"Everything we know about Direct Contracting should be cause to halt the pilot," Diane Archer, the founder of Just Care USA and the senior adviser on Medicare at Social Security Works, told Common Dreams in an email. "Direct Contracting effectively eliminates the more cost-effective traditional Medicare program designed to ensure that people with complex health conditions get the care they need."

"The Direct Contracting experiment is likely to be both a healthcare policy and a political nightmare," Archer argued. "We already know from the Medicare Advantage experiment that Direct Contracting won't save money, nor will it be able to show improved quality."

But healthcare campaigners' concerns have fallen largely on deaf ears in Congress and the Biden administration, which has allowed much of the pilot program to proceed as planned.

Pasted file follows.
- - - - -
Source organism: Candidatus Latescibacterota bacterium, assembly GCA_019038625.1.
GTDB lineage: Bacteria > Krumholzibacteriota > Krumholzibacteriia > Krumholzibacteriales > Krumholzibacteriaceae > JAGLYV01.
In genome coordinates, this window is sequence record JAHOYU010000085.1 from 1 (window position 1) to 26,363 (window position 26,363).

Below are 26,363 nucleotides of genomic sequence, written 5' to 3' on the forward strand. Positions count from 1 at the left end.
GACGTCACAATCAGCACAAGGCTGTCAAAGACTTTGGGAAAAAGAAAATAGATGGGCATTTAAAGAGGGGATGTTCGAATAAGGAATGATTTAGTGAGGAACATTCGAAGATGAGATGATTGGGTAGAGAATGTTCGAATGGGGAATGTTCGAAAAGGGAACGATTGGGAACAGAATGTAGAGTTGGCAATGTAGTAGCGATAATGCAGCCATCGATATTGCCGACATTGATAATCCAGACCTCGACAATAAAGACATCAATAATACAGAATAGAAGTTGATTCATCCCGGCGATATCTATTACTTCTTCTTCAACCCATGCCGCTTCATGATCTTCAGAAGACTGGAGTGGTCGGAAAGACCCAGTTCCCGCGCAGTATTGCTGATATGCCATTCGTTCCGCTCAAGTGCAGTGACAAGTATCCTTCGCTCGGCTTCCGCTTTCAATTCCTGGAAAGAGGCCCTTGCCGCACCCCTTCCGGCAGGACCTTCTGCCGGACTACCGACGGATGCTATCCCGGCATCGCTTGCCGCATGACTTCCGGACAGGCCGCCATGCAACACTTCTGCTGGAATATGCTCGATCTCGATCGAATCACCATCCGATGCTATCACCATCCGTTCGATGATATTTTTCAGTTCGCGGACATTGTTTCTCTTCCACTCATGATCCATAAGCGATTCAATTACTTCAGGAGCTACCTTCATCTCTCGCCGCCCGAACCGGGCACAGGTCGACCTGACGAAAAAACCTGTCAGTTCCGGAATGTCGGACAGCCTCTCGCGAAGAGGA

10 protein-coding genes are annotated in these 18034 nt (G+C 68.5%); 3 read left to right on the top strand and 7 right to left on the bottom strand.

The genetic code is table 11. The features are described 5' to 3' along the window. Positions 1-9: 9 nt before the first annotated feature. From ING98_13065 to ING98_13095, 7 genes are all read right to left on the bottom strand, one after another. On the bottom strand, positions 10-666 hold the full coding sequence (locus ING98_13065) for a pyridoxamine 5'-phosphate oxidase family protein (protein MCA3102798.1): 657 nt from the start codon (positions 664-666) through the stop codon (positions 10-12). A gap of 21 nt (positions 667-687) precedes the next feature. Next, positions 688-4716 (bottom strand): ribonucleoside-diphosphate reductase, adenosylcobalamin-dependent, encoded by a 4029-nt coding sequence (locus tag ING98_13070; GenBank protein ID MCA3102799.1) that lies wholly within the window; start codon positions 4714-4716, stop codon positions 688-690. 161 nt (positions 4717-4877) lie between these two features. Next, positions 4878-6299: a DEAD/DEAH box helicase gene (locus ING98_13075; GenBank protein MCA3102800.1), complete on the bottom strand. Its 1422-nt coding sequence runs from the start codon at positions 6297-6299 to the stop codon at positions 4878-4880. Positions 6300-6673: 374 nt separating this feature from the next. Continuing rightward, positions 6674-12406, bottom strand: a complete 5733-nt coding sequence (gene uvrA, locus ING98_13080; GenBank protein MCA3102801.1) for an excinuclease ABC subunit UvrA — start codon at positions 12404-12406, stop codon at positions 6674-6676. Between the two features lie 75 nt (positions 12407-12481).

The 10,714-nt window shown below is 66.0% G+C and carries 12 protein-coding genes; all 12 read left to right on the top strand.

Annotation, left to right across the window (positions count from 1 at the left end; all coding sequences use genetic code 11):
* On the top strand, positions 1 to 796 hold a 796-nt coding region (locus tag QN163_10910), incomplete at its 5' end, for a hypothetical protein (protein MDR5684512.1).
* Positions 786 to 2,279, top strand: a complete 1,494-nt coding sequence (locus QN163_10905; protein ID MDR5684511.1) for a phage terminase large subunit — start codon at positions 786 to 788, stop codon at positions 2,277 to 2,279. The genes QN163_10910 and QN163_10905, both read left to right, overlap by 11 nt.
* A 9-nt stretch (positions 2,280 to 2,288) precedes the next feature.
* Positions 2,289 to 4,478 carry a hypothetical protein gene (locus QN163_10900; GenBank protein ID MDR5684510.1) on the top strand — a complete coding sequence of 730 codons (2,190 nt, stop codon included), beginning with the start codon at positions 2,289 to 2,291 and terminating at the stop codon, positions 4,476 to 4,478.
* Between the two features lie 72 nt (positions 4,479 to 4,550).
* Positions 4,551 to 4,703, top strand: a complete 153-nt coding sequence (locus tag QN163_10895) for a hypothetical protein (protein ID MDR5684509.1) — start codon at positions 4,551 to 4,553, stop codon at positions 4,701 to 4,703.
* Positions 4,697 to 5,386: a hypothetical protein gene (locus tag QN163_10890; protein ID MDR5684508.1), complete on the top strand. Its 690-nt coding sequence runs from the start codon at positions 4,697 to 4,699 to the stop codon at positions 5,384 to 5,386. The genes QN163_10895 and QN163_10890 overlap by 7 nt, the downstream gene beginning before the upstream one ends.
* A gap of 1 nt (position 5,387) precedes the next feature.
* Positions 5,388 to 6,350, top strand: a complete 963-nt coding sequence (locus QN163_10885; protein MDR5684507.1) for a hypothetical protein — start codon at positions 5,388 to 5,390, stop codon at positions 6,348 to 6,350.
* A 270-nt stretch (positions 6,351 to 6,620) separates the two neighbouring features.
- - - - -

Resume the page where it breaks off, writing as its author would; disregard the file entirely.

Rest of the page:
In a phone interview with Common Dreams ahead of Tuesday's demonstration at HHS headquarters, Dr. Ed Weisbart--chair of the Missouri chapter of Physicians for a National Health Program (PNHP)--said that Congress is largely "asleep at the switch" as Wall Street-backed startups and private insurance giants close in on traditional Medicare, a 56-year-old program that covers tens of millions of U.S. seniors.

"People don't know that it's happening," Weisbart, one of the physicians traveling to the nation's capital, said of the DC experiment. "Most people in Congress don't know that it's happening. We've started having some of these conversations with congressional staff, and we're hoping to have many more of them next week when we're there, but it's not on their radar either."